I’ve been mulling this over a few days. A client was heard to, um, be unsatisfied with the fact that their spouse is not a reader, and therefore also not a good outlet for listening to writing ideas. You know – when you have a subplot to work out and you need to rant out loud about it. Or you’re stuck and you just need to run on until it all jogs loose. Sometimes creativity shouldn’t have to operate in a vacuum. And then I heard the sad news that another client was unfortunately going to be splitting up with their other half. And it was implied that it was about the writing.
Now I know that there are those out there who have very supportive spouses who just love them to death and think being part of the opportunity for them to pursue their writing and publishing dreams is a more than worthy goal. But I also get the impression that there are far too many authors in a similar position to those above. Writing is already a lonely enough business as it is. And it can be tough on a relationship. Especially when one of the people just doesn’t get it. The muse is a demanding mistress, and all that. Of course — I’ve also heard that writers shouldn’t live with other writers because of some sort of inherent conflicts that arise between their mutual creative requirements.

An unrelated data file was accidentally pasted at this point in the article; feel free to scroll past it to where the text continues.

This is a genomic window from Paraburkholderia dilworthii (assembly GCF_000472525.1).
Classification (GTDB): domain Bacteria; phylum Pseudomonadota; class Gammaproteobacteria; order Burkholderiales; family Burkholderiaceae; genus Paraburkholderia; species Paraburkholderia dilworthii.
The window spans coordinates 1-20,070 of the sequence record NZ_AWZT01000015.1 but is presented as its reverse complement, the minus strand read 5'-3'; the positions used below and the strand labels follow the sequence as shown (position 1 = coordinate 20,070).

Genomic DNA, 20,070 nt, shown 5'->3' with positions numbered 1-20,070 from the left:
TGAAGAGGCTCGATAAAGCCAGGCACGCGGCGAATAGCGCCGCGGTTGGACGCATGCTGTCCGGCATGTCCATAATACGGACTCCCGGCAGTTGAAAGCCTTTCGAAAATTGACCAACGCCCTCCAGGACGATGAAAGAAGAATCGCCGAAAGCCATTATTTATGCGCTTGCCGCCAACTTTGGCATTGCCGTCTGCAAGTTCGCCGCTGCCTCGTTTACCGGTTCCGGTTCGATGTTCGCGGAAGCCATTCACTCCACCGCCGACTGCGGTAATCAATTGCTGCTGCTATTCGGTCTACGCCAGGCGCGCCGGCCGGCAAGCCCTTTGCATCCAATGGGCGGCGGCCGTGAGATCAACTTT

I’m not exactly sure where I’m going with this. Thinking out loud I guess. Because sometimes I get a similar impression about my job. I mean, I was a bookaholic before I got into this. And I remember my dad laughing when he found out that someone was going to pay me to read. He thought it was hysterical. Of course, now the reading takes up a much smaller part of the job and I find myself often mired in contracts, marketing, and so forth. But that’s another rant. I still get it, though – sometimes from people close to me that I think should know better; like agenting is some kind of book-related hobby or something. Go fig. It – like writing – isn’t a “real” job, even if one is making money at it….